The Alexandria Research Center
This booklet describes the work of the Alexandria Research Center. The Center is a field unit of the Southern Forest Experiment Station, Forest Service, U. S. Department of Agriculture. Its special mission is to find practical solutions to the most urgent land-management problems of the cutover longleaf pine lands west of the Mississippi River.
The Research Center was established in July 1946. It did not have to start from scratch, however, for it was able to draw on work begun in 1934 by Forest Service technicians stationed in New Orleans. In this early period, Philip C. Wakeley, working at the Stuart Nursery and on the Palustris Experimental Forest, carried out much basic research in pine seed processing, nursery practices, and planting. Many of Wakeley's plantations are now being used for studies of thinning methods and other management techniques. In 1944 and 1945, Dr. R. S. Campbell started studies in forest grazing, forest range improvement, and the use of chemicals to control scrub oaks. By 1946, therefore, the Research Center had a very solid foundation on which to base its program.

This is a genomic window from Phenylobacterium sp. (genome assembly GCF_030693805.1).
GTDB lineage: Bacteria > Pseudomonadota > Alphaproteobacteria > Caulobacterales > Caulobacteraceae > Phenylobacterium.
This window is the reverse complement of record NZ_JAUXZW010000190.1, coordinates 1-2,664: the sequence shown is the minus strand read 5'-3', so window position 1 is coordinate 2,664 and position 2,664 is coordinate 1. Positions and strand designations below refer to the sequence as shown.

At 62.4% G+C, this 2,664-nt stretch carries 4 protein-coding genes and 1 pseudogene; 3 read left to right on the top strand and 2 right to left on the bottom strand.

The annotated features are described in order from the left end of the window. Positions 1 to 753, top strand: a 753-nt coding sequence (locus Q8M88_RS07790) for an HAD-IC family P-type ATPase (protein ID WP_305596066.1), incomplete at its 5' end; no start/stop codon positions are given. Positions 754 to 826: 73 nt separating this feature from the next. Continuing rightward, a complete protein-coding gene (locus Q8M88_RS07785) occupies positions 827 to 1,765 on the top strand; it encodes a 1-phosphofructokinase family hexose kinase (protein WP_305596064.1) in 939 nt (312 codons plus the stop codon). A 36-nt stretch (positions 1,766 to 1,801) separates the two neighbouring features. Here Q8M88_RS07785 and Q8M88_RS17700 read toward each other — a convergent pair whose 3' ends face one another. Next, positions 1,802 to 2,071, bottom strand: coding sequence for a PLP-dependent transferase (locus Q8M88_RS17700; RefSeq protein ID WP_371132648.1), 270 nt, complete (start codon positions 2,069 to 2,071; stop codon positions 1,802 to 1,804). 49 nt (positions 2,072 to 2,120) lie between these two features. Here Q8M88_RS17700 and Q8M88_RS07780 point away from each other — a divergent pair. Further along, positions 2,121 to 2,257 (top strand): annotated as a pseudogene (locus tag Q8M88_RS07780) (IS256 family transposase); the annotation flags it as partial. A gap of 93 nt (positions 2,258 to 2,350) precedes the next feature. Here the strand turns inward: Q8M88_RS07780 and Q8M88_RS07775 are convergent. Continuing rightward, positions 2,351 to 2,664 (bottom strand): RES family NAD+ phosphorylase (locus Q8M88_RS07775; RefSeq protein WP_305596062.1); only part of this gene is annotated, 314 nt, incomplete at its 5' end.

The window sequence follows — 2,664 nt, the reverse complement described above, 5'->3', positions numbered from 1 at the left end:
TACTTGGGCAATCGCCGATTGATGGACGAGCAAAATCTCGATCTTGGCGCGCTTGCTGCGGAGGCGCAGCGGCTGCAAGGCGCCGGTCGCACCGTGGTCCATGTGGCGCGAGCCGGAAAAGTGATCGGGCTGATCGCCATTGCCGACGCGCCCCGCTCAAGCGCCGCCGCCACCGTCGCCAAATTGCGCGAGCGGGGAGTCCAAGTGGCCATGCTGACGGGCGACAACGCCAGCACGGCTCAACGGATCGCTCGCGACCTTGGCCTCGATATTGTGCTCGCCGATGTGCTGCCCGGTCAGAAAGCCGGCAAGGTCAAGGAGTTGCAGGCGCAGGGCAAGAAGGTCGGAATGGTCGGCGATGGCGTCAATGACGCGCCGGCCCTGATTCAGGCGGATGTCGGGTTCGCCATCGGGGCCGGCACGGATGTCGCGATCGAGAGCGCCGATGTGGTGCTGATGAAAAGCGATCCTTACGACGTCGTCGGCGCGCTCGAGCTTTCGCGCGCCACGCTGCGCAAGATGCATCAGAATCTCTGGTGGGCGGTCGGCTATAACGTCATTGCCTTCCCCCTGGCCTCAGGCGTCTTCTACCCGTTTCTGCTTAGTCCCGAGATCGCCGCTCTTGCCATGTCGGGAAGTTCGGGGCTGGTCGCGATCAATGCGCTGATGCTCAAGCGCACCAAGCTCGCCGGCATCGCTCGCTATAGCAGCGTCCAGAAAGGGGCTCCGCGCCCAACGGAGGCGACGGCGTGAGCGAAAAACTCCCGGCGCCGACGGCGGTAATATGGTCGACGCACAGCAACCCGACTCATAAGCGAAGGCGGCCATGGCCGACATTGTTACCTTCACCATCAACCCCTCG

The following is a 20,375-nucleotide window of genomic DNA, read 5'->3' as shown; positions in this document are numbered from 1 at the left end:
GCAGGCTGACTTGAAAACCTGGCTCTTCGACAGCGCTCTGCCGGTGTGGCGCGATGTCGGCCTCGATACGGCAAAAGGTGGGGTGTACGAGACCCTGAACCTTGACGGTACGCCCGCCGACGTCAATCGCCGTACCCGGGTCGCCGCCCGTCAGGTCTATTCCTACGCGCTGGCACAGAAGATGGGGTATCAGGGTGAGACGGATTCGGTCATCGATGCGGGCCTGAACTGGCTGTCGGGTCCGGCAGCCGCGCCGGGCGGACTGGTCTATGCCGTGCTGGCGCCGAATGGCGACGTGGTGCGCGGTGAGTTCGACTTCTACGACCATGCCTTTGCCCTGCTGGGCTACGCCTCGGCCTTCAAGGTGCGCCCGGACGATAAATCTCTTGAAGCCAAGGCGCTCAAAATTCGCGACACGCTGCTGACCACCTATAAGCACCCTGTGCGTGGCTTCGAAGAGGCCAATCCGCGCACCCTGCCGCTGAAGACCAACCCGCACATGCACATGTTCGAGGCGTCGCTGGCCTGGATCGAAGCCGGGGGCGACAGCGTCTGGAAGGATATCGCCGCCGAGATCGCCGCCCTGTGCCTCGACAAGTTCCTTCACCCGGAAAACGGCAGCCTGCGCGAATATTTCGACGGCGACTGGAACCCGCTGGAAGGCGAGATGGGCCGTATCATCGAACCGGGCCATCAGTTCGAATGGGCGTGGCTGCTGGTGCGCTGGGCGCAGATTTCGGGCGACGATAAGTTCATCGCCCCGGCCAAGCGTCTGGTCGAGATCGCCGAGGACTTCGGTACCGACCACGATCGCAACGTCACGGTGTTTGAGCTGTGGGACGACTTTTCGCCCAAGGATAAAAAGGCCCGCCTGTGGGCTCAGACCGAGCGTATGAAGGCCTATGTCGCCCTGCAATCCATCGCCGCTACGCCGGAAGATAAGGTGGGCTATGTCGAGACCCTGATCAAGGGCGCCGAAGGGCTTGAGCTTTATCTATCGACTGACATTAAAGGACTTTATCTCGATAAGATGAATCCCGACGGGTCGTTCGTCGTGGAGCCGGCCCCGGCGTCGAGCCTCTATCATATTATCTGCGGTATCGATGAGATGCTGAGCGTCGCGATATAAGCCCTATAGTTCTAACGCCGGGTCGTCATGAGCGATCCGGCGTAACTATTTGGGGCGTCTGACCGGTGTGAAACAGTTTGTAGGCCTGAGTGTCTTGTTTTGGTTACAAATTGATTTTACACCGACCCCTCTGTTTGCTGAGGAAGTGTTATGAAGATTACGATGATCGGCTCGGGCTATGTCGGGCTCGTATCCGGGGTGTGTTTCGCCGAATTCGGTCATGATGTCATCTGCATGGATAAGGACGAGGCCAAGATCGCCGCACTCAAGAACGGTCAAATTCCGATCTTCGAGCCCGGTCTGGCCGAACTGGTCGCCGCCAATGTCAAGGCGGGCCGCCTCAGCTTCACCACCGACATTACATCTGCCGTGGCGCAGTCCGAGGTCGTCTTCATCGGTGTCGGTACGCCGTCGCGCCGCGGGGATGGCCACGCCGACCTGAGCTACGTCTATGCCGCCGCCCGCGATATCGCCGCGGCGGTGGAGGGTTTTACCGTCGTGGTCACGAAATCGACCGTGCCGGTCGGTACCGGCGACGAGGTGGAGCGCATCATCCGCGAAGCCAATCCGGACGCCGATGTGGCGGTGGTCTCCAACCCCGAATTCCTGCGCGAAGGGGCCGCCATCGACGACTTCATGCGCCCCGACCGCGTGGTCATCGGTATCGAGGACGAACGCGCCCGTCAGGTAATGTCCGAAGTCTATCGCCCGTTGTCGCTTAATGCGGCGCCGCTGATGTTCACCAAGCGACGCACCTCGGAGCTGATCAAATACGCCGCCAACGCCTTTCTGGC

The Center's chief field laboratory is the Palustris Experimental Forest, which consists of 7, 830 acres in two separate tracts. The oldest is the J. K. Johnson Tract, which was established in 1935; it contains 2, 030 acres. The second is the Longleaf Tract, an area of 5, 800 acres dedicated to research in 1950.
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